The Cumberland Island National Seashore Museum is located in St. Marys, Georgia on the mainland entrance to the seashore, across from the park's visitor center. The main exhibit focuses on the island's history, including displays on the Timucua Indians, antebellum plantations, and the estates of the Carnegie family. It includes information about the lives of American Revolutionary hero General Nathanael Greene and cotton-gin inventor Eli Whitney, the history of the ruined mansion Dungeness and the Plum Orchard estate. A secondary exhibit holds one of the finest transportation exhibits in coastal Georgia, including wagons, carriages, and elite travel equipment. The new exhibit "Forgotten Invasion" describes the occupation of Cumberland Island and Camden County during the War of 1812. The museum is staffed by volunteers and is open on weekday afternoons.
The Ice House Museum was converted from one of the Carnegie service buildings. The museum showcases original artifacts and replicas from the island's prehistoric, colonial, early American and Gilded Era histories.
The Dungeness and Plum Orchard were designated as National Historic Districts in 1982 and 1984 respectively. The Dungeness district contains the ruins of the Carnegie Dungeness mansion and its supporting structures and gardens, the Tabby House dating to the Early Republic, and a cemetery. The Plum Orchard Historic District contains the intact Plum Orchard mansion dating to the 1890s, a shell midden dating back over 4,000 years, and the mansion's support structures including an electrical house.
- Dilsaver, Lary M. (2004). Cumberland Island National Seashore: A History of Conservation Conflict. University of Virginia Press. pp. 128–. ISBN 9780813922683. Retrieved 23 September 2014.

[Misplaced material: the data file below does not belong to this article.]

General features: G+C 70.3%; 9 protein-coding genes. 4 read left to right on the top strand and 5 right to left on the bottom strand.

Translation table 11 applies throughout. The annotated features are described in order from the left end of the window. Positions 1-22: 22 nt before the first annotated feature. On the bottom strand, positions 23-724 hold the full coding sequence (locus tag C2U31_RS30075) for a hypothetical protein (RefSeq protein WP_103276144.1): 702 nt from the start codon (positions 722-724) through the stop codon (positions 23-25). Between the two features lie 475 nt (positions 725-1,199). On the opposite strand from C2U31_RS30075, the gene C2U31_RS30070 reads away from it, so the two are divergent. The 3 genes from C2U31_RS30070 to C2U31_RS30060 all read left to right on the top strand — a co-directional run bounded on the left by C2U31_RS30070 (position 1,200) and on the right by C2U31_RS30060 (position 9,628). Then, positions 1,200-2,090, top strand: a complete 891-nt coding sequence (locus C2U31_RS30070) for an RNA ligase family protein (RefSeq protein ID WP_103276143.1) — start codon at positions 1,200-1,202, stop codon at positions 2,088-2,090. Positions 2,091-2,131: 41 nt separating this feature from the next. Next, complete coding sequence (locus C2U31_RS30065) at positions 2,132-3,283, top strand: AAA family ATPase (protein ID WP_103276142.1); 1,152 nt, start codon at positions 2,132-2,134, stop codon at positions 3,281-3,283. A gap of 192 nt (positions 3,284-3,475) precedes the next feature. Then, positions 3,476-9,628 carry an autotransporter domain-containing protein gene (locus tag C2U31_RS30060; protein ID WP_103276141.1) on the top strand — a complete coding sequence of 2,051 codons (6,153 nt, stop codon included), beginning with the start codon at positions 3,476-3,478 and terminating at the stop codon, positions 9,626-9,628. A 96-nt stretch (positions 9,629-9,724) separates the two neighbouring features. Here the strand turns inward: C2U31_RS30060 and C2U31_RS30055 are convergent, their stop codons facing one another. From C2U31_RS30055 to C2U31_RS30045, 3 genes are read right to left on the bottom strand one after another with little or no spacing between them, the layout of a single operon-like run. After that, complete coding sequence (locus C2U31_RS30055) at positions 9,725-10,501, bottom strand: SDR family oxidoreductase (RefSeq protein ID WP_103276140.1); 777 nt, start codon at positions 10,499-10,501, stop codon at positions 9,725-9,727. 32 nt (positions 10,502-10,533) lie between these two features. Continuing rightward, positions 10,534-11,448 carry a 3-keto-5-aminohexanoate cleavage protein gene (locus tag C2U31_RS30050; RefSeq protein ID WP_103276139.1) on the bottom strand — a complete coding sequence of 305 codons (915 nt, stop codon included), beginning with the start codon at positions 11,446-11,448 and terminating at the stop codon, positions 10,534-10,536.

- Pearson, Scott M., Joan M. Walsh and John Pickering. (1992). Wood Stork Use of Wetland Habitats around Cumberland Island, Georgia. Colonial Waterbirds, Vol. 15, No. 1, pp. 33-42
- Whitaker, John O., Jr, & Ruckdeschel, C. (2013). Food of Eastern Moles, Scalopus Aquaticus, on Cumberland Island, Georgia. Georgia Journal of Science, 71(3), 167-172. (subscription required)
- Sprunt, Georgia Alexander, Jr. (July 1932). Some Notes from Cumberland Island, The Auk, Vol. 49, No. 3, p. 364
- Stockdon, Hilary F., David M. Thompson and Laura A. Fauver. (2007). Vulnerability of National Park Service beaches to inundation during a direct hurricane landfall: Cumberland Island National Seashore. Reston, Va. : U.S. Geological Survey.
- Fincher, G.T. and R. E. Woodruff. (March 1979) Dung Beetles of Cumberland Island, Georgia (Coleoptera: Scarabaeidae). The Coleopterists Bulletin, Vol. 33, No. 1, pp. 69-70.
- "NASA Earth Observations Data Set Index". NASA. Retrieved 30 January 2016.
- Harlan, Will (2014). Untamed: the wildest woman in America and the fight for Cumberland Island (First ed.). New York: Grove Press. ISBN 9780802122582.
- The National Parks: Index 2001–2003. Washington: U.S. Department of the Interior.
- Official NPS website: Cumberland Island National Seashore
- Cumberland Island Wilderness
- World Database on Protected Areas: Cumberland Island NS